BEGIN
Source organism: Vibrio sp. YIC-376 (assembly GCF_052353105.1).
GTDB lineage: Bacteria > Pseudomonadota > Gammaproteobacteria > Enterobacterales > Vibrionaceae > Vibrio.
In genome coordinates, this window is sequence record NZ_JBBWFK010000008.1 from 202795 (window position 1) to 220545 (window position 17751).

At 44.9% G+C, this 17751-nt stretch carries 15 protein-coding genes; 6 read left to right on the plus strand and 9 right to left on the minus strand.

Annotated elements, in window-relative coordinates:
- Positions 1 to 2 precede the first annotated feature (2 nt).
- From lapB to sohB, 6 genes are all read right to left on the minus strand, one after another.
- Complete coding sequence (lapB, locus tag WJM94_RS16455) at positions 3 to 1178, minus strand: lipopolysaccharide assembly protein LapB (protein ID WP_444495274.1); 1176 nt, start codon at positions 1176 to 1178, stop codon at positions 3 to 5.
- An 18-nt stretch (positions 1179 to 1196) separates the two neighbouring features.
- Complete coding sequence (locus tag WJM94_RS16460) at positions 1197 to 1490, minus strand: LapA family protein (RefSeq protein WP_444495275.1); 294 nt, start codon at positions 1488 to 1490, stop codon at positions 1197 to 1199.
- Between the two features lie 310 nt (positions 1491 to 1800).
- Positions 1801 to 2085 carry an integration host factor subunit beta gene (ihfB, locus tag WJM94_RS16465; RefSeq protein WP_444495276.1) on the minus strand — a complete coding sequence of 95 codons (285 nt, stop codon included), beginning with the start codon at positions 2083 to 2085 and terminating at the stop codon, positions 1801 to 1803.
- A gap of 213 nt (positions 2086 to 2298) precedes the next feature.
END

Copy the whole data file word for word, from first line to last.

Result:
Source organism: Vibrio sp. YIC-376 (assembly GCF_052353105.1).
GTDB lineage: Bacteria > Pseudomonadota > Gammaproteobacteria > Enterobacterales > Vibrionaceae > Vibrio.
In genome coordinates, this window is sequence record NZ_JBBWFK010000008.1 from 202795 (window position 1) to 220545 (window position 17751).

At 44.9% G+C, this 17751-nt stretch carries 15 protein-coding genes; 6 read left to right on the plus strand and 9 right to left on the minus strand.

Annotated elements, in window-relative coordinates:
- Positions 1 to 2 precede the first annotated feature (2 nt).
- From lapB to sohB, 6 genes are all read right to left on the minus strand, one after another.
- Complete coding sequence (lapB, locus tag WJM94_RS16455) at positions 3 to 1178, minus strand: lipopolysaccharide assembly protein LapB (protein ID WP_444495274.1); 1176 nt, start codon at positions 1176 to 1178, stop codon at positions 3 to 5.
- An 18-nt stretch (positions 1179 to 1196) separates the two neighbouring features.
- Complete coding sequence (locus tag WJM94_RS16460) at positions 1197 to 1490, minus strand: LapA family protein (RefSeq protein WP_444495275.1); 294 nt, start codon at positions 1488 to 1490, stop codon at positions 1197 to 1199.
- Between the two features lie 310 nt (positions 1491 to 1800).
- Positions 1801 to 2085 carry an integration host factor subunit beta gene (ihfB, locus tag WJM94_RS16465; RefSeq protein WP_444495276.1) on the minus strand — a complete coding sequence of 95 codons (285 nt, stop codon included), beginning with the start codon at positions 2083 to 2085 and terminating at the stop codon, positions 1801 to 1803.
- A gap of 213 nt (positions 2086 to 2298) precedes the next feature.